The Amiga personal computer was introduced in July 1985 by Commodore International. The first model, the Amiga 1000 was a computer that embodied the vision of its creators about a machine with hardware and software technological advances that could provide state-of-the-art multimedia capabilities and a computing experience like no other near its price segment. It was truly a computer way ahead of its time!
That concept, was also captured in Commodore’s marketing efforts where slogans like ‘Amiga. The computer for the creative mind‘ and ‘Amiga. Gives you a creative edge‘ were used. The Amiga architecture utilized custom designed chips that provided its special graphical and musical abilities.
In 1987, Commodore released the low cost Amiga 500 model which made a successful entry into the home micros market. It was the model with most sales of the Amiga family worldwide (estimated around 5-6 millions) and also my first Amiga computer, bought in late 1988. The Amiga 500 offered the same capabilities with the A1000 but in a case with integrated keyboard, a design followed by most of the home micros in the 80s. At the same time a big box model, called Amiga 2000, is introduced which, while posses the same technical capabilities, offers plentiful of expansion options.
The next model comes in 1990 with the Amiga 3000 machine – the most powerful Amiga model so far – sporting a sexy desktop case, that marks it as one of the most beautiful Amiga designs ever made. On the budget line, Commodore released the Amiga 500+ in 1991, which was superseded by Amiga 600 the next year. All these models utilize the enhanced chip set (ECS) which is an improved version of the original Amiga custom chips (OCS).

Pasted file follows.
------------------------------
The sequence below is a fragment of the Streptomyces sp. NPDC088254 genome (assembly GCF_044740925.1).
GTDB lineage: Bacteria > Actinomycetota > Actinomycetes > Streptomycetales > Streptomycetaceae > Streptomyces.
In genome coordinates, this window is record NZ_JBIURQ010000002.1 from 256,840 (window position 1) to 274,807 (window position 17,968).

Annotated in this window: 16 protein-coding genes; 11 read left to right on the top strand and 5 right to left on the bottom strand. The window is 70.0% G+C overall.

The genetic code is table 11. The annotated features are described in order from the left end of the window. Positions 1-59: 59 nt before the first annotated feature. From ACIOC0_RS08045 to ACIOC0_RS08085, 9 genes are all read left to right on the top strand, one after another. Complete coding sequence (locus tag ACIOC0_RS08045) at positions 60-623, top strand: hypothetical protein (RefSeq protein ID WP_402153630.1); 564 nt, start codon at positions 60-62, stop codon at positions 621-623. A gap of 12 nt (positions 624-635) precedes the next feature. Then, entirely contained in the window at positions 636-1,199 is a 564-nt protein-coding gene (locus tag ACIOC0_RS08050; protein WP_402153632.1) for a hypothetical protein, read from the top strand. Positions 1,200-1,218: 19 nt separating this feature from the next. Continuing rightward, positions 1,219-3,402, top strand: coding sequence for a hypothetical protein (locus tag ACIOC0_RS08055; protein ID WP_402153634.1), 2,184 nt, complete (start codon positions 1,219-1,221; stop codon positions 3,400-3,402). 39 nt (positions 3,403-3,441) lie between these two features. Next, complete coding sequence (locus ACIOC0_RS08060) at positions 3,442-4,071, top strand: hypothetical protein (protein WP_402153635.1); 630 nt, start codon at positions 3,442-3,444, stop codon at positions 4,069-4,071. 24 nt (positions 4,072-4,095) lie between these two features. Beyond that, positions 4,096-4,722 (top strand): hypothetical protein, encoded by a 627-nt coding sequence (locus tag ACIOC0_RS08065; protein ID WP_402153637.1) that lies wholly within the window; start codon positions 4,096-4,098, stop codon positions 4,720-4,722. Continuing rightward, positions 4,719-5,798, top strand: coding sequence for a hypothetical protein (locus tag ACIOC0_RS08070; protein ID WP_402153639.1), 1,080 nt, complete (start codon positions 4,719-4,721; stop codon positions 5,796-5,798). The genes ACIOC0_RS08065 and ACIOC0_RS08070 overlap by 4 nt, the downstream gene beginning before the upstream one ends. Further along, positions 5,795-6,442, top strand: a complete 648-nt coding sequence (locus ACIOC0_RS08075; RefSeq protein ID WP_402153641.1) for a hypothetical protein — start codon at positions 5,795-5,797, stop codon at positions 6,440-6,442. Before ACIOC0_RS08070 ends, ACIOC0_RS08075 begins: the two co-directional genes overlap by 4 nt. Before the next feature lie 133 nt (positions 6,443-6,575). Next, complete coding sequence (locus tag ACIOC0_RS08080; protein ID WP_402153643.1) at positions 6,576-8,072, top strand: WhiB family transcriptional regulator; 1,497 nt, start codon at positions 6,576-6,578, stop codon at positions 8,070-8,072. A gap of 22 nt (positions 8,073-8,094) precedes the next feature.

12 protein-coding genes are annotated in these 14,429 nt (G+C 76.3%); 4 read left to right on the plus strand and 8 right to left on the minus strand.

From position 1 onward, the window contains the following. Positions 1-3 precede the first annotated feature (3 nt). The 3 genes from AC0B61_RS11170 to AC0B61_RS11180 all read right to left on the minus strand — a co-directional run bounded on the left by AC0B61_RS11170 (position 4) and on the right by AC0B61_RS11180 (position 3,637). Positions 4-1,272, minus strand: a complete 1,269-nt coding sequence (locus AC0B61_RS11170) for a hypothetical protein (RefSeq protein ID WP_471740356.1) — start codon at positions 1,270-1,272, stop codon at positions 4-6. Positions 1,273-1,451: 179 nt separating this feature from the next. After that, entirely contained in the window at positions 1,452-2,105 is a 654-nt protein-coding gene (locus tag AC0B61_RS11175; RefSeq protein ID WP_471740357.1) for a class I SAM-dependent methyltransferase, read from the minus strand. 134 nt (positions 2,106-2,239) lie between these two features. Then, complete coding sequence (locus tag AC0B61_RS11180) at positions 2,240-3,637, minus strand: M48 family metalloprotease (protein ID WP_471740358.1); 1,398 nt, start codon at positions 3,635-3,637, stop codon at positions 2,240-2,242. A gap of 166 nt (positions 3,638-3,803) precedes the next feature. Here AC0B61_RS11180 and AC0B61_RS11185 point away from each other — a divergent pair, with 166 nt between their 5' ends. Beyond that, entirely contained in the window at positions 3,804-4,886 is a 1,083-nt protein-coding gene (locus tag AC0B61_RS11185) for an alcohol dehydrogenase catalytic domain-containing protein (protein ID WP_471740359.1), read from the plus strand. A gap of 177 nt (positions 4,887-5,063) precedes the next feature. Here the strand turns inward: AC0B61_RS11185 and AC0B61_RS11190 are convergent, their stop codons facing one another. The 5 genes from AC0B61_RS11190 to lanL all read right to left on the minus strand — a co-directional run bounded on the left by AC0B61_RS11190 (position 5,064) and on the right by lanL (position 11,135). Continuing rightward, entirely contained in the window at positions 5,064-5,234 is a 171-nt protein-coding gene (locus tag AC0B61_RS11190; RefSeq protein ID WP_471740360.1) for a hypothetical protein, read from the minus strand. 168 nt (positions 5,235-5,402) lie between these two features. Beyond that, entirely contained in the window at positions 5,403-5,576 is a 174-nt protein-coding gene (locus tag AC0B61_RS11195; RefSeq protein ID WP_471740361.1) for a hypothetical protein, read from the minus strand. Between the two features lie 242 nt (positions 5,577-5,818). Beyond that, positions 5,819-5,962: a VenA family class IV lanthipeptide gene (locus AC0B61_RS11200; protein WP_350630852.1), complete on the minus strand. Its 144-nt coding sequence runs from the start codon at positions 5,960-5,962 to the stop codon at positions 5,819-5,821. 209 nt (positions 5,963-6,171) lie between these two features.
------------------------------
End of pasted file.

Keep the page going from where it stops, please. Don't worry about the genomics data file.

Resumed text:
Back in 1991 Commodore also made a debut with the – then new – optical media, the CDROM. Their effort led to the release of a consumer based device, named Commodore CDTV, targeting the home-entertainment market.
In the last quarter of 1992, a new significantly improved model comes into the light, named Amiga 1200. This new Amiga comes with the third generation custom chip set called Advanced Graphics Architecture (AGA). Along with the home-computer market oriented A1200, a new big desktop model is introduced, which also sports the AGA chip set, the Amiga 4000.
In September of 1993 the last member of the Amiga family was released. It was the Amiga CD32. It was the first 32-bit home video games console released in the world and Commodore tried to position it against a very competitive game consoles market of the early 90’s. Unfortunately accumulated financial problems and questionable business-strategy decisions led to Commodore’s bankruptcy a few months later in April 1994.